Narwhals and belugas have always shared the waters of the Arctic, swimming peacefully in their respective groups. The animals, which are both similarly-sized whales, occasionally adopt each other into their groups. Sometimes, it turns out, they’ll even have babies together.
There are 90 different species of whale, including several species of dolphin, some whales with teeth, and some with mouths full of a feathery tissue called “baleen.” Despite the fact that all the whale species look and act differently, there have been numerous documented sightings of whale hybrids. That means that two members of different species came together to mate, and having offspring that look a little like Mom, and a little like Dad.
Narwhals and belugas are different enough that you would never mistake one for another if you were to see them both in their native habitat. Narwhals are dark and spotted, and the males have noticeable long tusks, spiraling out of their noses, like underwater unicorns. Belugas are white and melon-headed.
That’s why a group of Inuit hunters catching their dinners was so surprised when they killed a group of three animals that looked like no whale they had seen before. With grey skin, forward-pointing teeth, and a mish-mash of other body parts, the three animals couldn’t have been narwhals or belugas—or were they both, at the same time?
That was in the 1980s, and one of the hunters kept one of the skulls on his shed. Later, a scientist examined the skull and suggested that it might have been a hybrid of the two whales. That theory was based on the interesting shapes of the skull and teeth, that seemed to be at once narwhal-ish and beluga-ish.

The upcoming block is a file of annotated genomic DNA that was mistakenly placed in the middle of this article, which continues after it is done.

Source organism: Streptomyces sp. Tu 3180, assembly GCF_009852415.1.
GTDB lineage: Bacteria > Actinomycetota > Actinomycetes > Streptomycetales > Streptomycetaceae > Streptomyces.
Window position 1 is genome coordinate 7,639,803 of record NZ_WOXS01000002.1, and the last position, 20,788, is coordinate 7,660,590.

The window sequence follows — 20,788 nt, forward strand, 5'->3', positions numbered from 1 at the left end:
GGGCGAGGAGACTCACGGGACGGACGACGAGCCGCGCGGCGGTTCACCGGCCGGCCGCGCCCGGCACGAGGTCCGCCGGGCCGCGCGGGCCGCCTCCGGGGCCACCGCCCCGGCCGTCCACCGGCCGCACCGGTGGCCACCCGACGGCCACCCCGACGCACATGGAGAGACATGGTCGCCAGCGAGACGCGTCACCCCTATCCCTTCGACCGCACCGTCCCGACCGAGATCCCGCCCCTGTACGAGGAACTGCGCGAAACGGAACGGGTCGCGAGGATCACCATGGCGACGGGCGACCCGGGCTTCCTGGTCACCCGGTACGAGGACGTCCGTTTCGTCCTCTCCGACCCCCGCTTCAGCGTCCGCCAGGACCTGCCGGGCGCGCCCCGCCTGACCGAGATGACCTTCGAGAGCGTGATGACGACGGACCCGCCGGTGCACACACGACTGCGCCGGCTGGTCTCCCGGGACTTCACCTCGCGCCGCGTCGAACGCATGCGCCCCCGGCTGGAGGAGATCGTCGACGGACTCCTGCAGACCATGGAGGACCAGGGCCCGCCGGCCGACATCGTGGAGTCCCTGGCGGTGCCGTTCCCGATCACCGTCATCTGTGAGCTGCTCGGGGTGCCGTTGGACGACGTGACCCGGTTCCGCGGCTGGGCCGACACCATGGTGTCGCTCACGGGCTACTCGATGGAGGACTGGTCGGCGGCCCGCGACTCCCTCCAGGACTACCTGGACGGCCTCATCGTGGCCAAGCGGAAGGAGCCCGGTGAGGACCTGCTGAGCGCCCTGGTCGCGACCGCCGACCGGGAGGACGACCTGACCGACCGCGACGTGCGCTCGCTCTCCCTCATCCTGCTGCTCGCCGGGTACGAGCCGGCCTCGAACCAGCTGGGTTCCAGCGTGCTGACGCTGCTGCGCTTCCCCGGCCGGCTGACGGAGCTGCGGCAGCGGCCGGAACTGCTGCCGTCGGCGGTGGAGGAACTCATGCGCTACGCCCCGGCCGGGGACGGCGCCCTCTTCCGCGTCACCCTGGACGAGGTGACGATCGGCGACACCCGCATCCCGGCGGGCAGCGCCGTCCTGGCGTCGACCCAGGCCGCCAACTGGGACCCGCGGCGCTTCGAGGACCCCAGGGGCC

Since then, DNA sequencing technology has improved immensely, and scientists more recently set off to determine once and for all what animal the hunters had killed decades ago. They extracted DNA from a tooth of the strange skull one of the hunters had kept, sequenced it, and compared it to that of belugas and narwhals.
The researchers published their results in the journal Scientific Reports on June 20, 2019. The verdict? The animal’s mother was a narwhal, and its father was a beluga. Behold, the “narluga.”
Hybrids are only possible when two species are close enough genetically, and even then it can be rare. A shark and a dolphin would never be able to reproduce because they are not closely related. Some hybrids, like mules and zebra-donkey hybrids, almost never have babies of their own. If two animals are genetically close but don’t live in the same area or have the same mating rituals, they aren’t likely to hybridize either.
Yet, many whales have crossed the species barrier and made new and exciting creatures. In 2016, scientists in British Columbia, Canada published a paper in the journal Ecology and Evolution listing some strange whale hybrids. That includes a cross between a blue whale and a fin whale, a cross between a common bottlenose dolphin and a long-beaked common dolphin, a cross between a southern right whale dolphin and a dusky dolphin. The researchers documented seven different hybrids in captivity and thirteen in the wild.
The authors of the 2016 paper also include the narluga on their list of hybrids, even though the DNA analysis hadn’t yet taken place. Still, the shape of the skull was convincing enough for scientists to know that the narluga is one of the weirdest whale hybrids ever found.
By Kristin Hugo, contributor for Ripleys.com